More importantly, among these themes, Song's scenius approach is deeply connected to the “Hikaye” oral culture tradition in Central Asia under the strong musical influence of Kazakh ethnic groups in the Xinjiang Uygur Autonomous Region. Ethnomusicologist Wei Xiaoshi notes that the singing wanderers of eastern Turkey are called “Aşık” who accompany their songs with a lute, and their songs are usually adapted from the Turkish epic story (also known as Hikaye). Instead of resorting to a definite origin, every Aşık strives to develop his unique adaptation and performance of the Hikaye with half of the original story and half of his life story.95 Inspired by the “Aşık” spirit, Song Yuzhou's musical endeavor crosses the geographical boundaries of the ethnic group and country. Dawanggang depicts a lonesome man traveling in the desolate lands of China and Asia, but home is neither located in the fixed perimeter of an urban city or country nor in the total deterritorialization of national boundaries, but in the collage and assemblage of Chinese and Asian spaces. In a sense, this deterritorialization and reconnection of spaces marks a difference with the ethnic folk of the early 1990s, when Baranovitch notes that ethnic folk musicians tried to strike a balance between the “separatist” and “integration” ideologies.96 Whereas world music is neither drawn to this dualist ideology nor keen on a fixed ethnic identity but rather negotiates a fluid, interconnected and transnational ethnicity, that is, Chinese multi-ethnicity and Asian imaginary exemplified in Song's scenius endeavors. This partial deterritorialization can also be conceptualized in part in Ho's view of China's new nationalism in the post-socialist era, that is, to integrate China into the international arena and embrace “economic nationalism in an overall transnational orientation.”97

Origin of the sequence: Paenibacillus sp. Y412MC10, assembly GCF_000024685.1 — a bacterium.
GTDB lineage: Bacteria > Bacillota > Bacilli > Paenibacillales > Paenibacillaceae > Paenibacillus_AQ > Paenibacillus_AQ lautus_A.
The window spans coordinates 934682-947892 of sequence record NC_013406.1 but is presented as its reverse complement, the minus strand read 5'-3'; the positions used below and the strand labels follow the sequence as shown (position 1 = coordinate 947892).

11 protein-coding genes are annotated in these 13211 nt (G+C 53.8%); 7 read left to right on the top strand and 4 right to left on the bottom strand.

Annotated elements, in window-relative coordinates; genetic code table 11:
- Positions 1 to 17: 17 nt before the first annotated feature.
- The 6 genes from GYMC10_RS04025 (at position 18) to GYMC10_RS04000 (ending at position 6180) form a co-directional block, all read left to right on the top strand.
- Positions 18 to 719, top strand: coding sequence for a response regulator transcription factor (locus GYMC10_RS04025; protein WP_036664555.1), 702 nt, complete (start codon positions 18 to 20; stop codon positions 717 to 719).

After Wild Tune Stray Rhythm, Song released his next album Collection of Short Broken Songs (断歌集). The introduction of the album reads, “Traveling in search of music, one collects words and scattered melodies whose meanings don't need to be dwelt on, and whose essence can be concentrated in short songs, I call them broken songs.” Even though Achilleas Sourlas, the co-producer of the album, is excited about the mixing of exotic sounds in the album, as he writes,